We are no longer conservative about the PPP model

The Indian Railways is faced with tasks it finds difficult to measure up to, while the attempts, albeit feeble, to involve private funds and enterprise for growth and modernisation are yet to bear fruit.

The Indian Railways is faced with tasks it finds difficult to measure up to, while the attempts, albeit feeble, to involve private funds and enterprise for growth and modernisation are yet to bear fruit. The Railway finance commissioner Vijaya Kanth answers a few queries on the plans to put Railway finance back on track in an interaction with FE?s KG Narendranath and Rajat Arora. Excerpts:

Why is the Railways rapidly losing the business of goods traffic to other means of transport?

Freight loading depends on how the economy performs. We can carry more freight but for that the economy has to pick up. We have adequate number of wagons and can cater to the increased demand (if the economy picks up). We couldn?t meet the target of 1,025 million tonnes (mt) for 2012-13 and saw a shortfall of 15 mt because the economy slowed down (the target for this year is 1,047 mt). We aren?t losing traffic to the road sector in case of most bulk commodities. Some cement traffic did shift to roads but has since come back (to the Railways). In the case of many goods, it simply doesn?t suit the producer to use roads as the quantity is very high. The freight moved by roads is more of the unorganised sector.

But that leads you to impose a disproportionate burden on industries like cement, steel and coal which have no option but to use Railways for transportation. This creates a cost spiral and hurts the economy?

We cannot increase the freight for commodities like fertilisers and foodgrains randomly as we are constrained by the government policy to avoid inflating the costs of these goods. Last year when a surcharge was levied on freight we spared foodgrains from that impost, forgoing revenue of R1,000 crore. The major source of freight revenue for the Railways is coal (with around 40% share). That said, we aren?t doing that badly on the freight front, having entered the 1 billion (freight loading) club, which previously consisted of the US, China and Russia only. The loading picked up in March. The special freight incentive schemes too are helping in increasing the traffic, although there is still a lag in use of our containers by user-sectors like automobiles. Even if you provide incentives and discounts, the industry might not feel confident in your capacity to deliver, if your finances are not in good shape. That is why we have focused on fiscal consolidation in the 2013-14 budget.

Our operating ratio in 2012-13 was 88.8%; this year it is projected to be slightly better at 87.8%, and the idea is to reduce the ratio to below 80% by the end of the 12th Plan. We are keen that freight volumes grow fast enough to generate enough revenue for our asset replenishment and capital investment needs. The fuel adjustment component in freight (implemented from April 2013) doesn?t amount to a hike as it merely neutralises the impact (on us) of any increase in fuel prices. There is still going to be a cross-subsidisation of R25,000 crore of the passenger segment by freight earnings this fiscal.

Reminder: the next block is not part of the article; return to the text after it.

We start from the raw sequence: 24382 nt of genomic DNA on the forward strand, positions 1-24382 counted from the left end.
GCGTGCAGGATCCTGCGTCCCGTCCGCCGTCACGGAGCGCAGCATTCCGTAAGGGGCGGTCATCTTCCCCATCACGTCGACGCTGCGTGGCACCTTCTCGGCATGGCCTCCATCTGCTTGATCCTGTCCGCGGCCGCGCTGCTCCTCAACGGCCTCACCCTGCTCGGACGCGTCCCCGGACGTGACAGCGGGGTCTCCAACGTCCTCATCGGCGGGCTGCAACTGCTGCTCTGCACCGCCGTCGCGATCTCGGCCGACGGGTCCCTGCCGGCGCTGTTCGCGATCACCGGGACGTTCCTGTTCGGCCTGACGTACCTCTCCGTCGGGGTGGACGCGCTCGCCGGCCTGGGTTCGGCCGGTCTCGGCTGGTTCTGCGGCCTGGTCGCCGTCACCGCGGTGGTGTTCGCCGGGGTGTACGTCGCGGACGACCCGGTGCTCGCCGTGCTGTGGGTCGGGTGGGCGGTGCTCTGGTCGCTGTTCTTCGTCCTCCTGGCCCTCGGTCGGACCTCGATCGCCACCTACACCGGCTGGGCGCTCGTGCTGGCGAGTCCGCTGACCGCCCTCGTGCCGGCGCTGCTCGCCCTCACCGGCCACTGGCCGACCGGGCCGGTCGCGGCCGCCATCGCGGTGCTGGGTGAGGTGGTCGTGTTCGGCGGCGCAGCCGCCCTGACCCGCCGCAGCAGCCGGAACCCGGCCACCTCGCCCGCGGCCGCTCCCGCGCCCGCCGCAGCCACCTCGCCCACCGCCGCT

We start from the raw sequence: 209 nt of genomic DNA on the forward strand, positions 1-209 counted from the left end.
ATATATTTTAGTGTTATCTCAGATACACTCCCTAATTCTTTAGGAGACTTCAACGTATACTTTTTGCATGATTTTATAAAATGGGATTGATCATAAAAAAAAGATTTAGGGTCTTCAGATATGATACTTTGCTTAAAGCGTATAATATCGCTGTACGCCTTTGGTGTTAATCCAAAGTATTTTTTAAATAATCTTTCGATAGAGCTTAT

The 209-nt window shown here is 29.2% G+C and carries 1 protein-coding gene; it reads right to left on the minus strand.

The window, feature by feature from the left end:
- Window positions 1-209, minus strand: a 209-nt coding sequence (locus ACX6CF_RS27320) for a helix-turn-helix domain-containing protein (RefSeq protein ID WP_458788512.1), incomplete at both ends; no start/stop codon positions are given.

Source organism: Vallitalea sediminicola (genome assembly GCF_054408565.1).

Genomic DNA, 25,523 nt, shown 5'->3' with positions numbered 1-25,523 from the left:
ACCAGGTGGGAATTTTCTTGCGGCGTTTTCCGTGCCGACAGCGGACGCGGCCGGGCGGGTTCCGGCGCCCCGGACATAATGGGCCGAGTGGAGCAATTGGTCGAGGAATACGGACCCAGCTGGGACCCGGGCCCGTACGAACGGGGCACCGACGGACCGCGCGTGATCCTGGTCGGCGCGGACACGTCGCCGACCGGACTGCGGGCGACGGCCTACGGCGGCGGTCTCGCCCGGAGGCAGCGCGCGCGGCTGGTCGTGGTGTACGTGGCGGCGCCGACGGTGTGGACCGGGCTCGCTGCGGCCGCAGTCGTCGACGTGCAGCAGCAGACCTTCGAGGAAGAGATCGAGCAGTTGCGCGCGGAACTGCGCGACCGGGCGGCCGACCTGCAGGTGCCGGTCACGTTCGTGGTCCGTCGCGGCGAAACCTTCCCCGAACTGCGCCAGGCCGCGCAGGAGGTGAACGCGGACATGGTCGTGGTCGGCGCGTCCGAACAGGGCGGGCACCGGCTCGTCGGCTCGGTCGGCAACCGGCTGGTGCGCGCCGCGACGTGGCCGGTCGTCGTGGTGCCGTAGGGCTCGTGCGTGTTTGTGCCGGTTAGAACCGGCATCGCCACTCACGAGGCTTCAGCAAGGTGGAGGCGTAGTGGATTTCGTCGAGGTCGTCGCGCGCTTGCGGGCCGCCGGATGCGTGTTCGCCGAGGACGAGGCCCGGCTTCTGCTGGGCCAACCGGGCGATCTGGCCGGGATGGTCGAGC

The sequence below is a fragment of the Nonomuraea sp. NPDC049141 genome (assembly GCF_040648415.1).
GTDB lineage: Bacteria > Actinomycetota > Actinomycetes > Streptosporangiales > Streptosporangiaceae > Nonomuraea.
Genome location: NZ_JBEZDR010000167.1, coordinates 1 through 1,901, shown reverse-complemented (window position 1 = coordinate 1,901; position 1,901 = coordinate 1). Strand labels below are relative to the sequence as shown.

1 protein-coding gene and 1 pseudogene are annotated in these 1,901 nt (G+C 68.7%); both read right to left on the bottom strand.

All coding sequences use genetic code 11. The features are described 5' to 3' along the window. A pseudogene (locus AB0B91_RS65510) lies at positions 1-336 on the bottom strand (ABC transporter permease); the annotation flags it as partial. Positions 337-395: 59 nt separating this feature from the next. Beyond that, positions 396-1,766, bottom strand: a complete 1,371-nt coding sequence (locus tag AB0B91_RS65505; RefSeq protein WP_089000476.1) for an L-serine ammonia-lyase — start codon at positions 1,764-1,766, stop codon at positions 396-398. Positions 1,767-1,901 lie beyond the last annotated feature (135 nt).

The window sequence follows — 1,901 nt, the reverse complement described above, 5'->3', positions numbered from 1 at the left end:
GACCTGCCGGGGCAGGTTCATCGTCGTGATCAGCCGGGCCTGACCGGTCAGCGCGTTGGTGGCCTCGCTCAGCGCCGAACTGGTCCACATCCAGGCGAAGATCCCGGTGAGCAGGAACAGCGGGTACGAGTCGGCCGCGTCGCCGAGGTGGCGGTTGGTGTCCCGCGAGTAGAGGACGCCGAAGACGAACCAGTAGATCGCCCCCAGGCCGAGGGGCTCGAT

We are also losing money due to different pricing of commodities?items for domestic consumption get discounts as compared to those meant for exports but there are instances of misuse of this policy as was recently noticed in case of iron ore exporters. But we have made a beginning and we expect to garner R6,500 crore from the fare rationalisation announced in January.

Do you have the capacity to meet the increasing demand for imported coal transport?

Although we have limited throughput capacity at present, we have managed this (rising demand for imported coal transport). Users might have to stagger their coal imports if they want to avoid traffic bottlenecks; if the imports are bunched together, it would indeed stress us.

Your gross revenue has remained at around 1.2% of GDP over the last 10 years whereas the potential was much higher. More than three-fourths of the revenue receipts are used for meeting wage, pension and fuel bills. What are you going to do about this?

The Depreciation Reserve Fund (DRF) and Development Fund (DF) are financed through our internal generation. So, the more the internal generation, the more we provide for these two funds. Last year we had initially estimated to earmark R9,500 crore (for the DRF) and then the roll-back of fares happened and the earnings consequently came down, forcing us to cut down on allocation to this fund by R2,500 crore. But we did provide adequately for the DF last year (R9,984 crore) which is meant for modernisation.

How confident are you about the fiscal consolidation effort initiated a few months ago helping you in realising the budget goals for 2013-14 and bolstering the future funds flow for new investments?